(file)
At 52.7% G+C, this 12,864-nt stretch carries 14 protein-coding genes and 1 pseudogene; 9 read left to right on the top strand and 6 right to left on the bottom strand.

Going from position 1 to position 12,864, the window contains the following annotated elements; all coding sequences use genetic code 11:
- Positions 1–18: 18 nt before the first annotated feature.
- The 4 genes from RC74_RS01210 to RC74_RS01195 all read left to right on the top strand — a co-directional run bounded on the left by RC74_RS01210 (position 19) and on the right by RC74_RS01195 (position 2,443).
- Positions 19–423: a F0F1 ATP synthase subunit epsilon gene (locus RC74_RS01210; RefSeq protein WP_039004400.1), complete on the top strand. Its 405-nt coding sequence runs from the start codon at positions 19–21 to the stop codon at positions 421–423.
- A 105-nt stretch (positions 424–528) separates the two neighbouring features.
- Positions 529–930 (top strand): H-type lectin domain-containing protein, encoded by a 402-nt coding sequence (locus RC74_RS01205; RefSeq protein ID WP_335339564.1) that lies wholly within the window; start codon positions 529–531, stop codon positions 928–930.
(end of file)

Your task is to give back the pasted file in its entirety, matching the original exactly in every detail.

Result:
At 52.7% G+C, this 12,864-nt stretch carries 14 protein-coding genes and 1 pseudogene; 9 read left to right on the top strand and 6 right to left on the bottom strand.

Going from position 1 to position 12,864, the window contains the following annotated elements; all coding sequences use genetic code 11:
- Positions 1–18: 18 nt before the first annotated feature.
- The 4 genes from RC74_RS01210 to RC74_RS01195 all read left to right on the top strand — a co-directional run bounded on the left by RC74_RS01210 (position 19) and on the right by RC74_RS01195 (position 2,443).
- Positions 19–423: a F0F1 ATP synthase subunit epsilon gene (locus RC74_RS01210; RefSeq protein WP_039004400.1), complete on the top strand. Its 405-nt coding sequence runs from the start codon at positions 19–21 to the stop codon at positions 421–423.
- A 105-nt stretch (positions 424–528) separates the two neighbouring features.
- Positions 529–930 (top strand): H-type lectin domain-containing protein, encoded by a 402-nt coding sequence (locus RC74_RS01205; RefSeq protein ID WP_335339564.1) that lies wholly within the window; start codon positions 529–531, stop codon positions 928–930.